5 Good for Your Teeth Foods

February may be National Children’s Dental Health Month, but it’s a good time to brush up on what’s good for your own smile as well. Here are five foods for healthy teeth.

  1. Low-fat cheese: While all dairy products are good sources of calcium and protein –the building blocks of strong teeth – cheese, in particular, has an added benefit. Compounds found in the food attach to tooth enamel, forming a protective barrier against cavity-causing acid.
  2. Nuts and crunch: Nuts (almonds, peanuts) and raw vegetables and fruits (apples, carrots, celery) act like a toothbrush, sweeping away food particles and plaque while promoting the production of tooth-cleansing saliva.
  3. Tea: Both black and green varieties contain polyphenols, which can prevent plaque buildup. Other polyphenol-packed foods include cranberries. But since tea can stain teeth, drink a glass of water after consuming to minimize discoloring. Don’t like tea? The Medi-Weightloss® Fat Burner supplement contains decaffeinated green tea extract, which has been shown in research studies to be an excellent antioxidant.
  4. Meat/fish:  Poultry, red meat, and fish contain the amino acid arginine, which helps teeth by breaking down plaque. So you don’t derail your meal plan, choose very lean and lean proteins (always remove the skin and trim any fat).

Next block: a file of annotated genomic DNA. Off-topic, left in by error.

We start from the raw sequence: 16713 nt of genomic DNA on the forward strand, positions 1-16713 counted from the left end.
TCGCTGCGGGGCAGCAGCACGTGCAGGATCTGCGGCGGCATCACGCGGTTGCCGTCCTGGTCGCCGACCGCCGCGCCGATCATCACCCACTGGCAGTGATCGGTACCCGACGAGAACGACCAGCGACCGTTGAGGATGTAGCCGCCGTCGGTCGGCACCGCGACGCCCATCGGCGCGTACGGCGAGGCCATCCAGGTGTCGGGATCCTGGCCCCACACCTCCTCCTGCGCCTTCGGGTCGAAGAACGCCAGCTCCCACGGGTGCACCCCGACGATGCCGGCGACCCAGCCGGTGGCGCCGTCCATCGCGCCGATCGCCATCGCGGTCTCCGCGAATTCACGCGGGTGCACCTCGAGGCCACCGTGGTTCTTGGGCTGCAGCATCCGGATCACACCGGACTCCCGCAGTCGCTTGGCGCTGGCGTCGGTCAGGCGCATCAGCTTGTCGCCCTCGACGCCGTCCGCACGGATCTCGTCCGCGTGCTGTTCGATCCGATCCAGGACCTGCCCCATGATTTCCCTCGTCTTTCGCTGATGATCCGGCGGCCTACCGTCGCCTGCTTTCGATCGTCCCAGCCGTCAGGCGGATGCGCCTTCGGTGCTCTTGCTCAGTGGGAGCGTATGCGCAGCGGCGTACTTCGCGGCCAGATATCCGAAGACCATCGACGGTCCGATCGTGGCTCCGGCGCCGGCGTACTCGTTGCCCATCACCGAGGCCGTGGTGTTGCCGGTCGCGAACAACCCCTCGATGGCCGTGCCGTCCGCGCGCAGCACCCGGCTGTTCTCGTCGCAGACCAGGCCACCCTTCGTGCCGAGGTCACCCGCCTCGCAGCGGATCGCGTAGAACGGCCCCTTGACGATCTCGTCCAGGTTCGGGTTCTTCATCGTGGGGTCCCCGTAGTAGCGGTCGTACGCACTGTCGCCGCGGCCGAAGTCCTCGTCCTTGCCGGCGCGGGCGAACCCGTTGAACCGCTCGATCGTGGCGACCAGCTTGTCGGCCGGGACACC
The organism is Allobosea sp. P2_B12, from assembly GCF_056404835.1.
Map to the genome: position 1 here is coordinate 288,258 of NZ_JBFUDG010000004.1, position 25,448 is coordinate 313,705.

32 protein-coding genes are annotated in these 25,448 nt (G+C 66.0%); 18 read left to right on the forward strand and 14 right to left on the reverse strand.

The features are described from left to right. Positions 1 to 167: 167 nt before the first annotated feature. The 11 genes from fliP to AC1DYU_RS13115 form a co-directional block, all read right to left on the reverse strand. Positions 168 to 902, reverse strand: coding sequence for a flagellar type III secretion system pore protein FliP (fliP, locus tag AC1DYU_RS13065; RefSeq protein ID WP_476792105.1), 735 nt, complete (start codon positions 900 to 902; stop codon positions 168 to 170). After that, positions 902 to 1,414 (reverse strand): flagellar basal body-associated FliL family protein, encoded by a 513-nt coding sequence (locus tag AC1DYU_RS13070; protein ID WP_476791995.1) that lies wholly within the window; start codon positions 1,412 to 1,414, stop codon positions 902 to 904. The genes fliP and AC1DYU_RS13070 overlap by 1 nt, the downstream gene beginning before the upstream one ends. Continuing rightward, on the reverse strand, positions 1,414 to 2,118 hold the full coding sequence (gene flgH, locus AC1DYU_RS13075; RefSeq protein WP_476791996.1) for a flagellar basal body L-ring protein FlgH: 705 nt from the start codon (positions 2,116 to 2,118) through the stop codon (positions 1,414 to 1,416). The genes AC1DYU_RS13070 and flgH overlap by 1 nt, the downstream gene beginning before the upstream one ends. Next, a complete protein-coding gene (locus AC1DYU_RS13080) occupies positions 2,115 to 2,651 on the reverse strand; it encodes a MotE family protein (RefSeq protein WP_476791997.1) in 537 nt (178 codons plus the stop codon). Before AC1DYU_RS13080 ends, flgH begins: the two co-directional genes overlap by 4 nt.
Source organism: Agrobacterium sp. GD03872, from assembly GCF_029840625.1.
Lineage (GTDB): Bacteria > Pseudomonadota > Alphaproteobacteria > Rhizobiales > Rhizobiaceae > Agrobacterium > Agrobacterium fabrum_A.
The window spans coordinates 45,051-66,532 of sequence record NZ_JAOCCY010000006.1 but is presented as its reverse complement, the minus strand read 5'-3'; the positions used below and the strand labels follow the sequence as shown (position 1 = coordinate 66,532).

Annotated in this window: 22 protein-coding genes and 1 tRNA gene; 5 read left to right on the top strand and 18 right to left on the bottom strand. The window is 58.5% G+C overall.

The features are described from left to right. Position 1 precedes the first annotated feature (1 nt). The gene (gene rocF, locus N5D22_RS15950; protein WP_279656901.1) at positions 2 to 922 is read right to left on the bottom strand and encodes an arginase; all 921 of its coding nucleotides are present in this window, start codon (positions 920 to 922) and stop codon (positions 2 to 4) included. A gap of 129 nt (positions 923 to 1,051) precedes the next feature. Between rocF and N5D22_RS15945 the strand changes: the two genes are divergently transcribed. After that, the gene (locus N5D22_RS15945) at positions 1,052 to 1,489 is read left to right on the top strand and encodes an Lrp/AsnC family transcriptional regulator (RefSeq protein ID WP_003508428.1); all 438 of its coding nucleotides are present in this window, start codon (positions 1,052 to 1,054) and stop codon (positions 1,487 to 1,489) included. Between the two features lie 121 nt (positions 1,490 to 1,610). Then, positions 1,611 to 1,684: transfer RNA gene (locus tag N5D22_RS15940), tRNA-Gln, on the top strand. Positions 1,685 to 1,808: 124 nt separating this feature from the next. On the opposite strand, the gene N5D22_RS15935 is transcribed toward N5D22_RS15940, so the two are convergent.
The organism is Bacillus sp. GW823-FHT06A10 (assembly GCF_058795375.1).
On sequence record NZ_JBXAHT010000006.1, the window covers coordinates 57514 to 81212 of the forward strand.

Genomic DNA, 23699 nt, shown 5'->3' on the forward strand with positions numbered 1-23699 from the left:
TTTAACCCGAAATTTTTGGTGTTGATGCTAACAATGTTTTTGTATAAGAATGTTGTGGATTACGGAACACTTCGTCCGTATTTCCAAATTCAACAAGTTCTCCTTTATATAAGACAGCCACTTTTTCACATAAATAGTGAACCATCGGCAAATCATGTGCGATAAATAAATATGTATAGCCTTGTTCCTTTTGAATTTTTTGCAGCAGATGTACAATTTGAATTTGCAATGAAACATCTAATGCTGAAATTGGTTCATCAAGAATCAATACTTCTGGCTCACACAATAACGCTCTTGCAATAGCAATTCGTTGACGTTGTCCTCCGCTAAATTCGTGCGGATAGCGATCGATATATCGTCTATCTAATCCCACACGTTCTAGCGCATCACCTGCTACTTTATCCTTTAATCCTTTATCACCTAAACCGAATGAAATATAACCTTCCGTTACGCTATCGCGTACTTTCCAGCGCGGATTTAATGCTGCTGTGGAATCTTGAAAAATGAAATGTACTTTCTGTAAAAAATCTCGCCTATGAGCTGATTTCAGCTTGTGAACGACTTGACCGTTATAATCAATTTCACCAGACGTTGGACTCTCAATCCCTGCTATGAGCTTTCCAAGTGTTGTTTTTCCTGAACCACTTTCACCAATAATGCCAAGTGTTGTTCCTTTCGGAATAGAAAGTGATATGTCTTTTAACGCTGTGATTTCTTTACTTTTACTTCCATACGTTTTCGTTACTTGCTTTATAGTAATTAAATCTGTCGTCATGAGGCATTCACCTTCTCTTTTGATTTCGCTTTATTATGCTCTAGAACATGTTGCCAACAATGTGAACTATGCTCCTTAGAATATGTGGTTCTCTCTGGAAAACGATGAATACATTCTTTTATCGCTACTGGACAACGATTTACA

5. Sugar-free gum: Besides stepping up saliva production, chewing gum can dislodge food from teeth. Studies show that chewing for 20 minutes after a meal is enough to help prevent tooth decay. As a bonus, scientists have found that chewing gum for at least 45 minutes can suppress hunger, appetite, and cravings for snacks. Study participants have even reported feeling full between meals!

 

Active Medi-Weightloss® patients should consult the experts at their location on whether the foods and recipes mentioned are appropriate for their phase of the program.

This information is for educational purposes only. It is not intended to be an exhaustive examination of the subject matter nor a substitute for medical advice. Always consult your primary care physician or healthcare provider before beginning any diet or exercise program.